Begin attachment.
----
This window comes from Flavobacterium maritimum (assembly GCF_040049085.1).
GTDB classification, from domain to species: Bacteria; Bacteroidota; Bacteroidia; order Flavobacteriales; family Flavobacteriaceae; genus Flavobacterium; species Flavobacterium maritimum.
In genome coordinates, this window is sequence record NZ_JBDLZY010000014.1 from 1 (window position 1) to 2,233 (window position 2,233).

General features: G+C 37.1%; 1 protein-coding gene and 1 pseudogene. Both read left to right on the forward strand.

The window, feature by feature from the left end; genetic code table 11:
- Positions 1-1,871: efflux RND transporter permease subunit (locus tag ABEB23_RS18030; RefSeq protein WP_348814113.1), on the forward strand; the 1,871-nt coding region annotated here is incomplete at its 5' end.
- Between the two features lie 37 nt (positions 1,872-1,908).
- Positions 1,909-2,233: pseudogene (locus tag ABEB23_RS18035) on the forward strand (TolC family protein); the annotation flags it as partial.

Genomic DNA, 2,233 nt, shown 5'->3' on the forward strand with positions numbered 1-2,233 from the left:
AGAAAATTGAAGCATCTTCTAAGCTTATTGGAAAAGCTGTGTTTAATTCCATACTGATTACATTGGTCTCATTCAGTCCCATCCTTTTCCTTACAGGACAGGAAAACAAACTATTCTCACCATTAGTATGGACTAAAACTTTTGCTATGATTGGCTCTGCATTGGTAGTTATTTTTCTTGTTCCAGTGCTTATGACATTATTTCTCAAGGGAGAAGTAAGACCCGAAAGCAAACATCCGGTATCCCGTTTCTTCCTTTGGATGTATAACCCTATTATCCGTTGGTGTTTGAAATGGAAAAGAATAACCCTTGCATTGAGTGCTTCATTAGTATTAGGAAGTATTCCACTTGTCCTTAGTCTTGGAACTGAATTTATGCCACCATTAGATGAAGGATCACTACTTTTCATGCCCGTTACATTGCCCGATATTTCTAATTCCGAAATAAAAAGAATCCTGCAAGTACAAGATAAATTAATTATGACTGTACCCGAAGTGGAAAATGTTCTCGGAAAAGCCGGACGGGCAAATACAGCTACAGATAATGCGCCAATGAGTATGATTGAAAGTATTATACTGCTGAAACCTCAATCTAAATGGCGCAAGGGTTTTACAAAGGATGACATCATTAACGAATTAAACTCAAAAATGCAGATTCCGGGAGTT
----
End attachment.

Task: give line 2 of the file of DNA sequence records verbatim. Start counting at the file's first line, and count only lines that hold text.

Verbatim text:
GTDB classification, from domain to species: Bacteria; Bacteroidota; Bacteroidia; order Flavobacteriales; family Flavobacteriaceae; genus Flavobacterium; species Flavobacterium maritimum.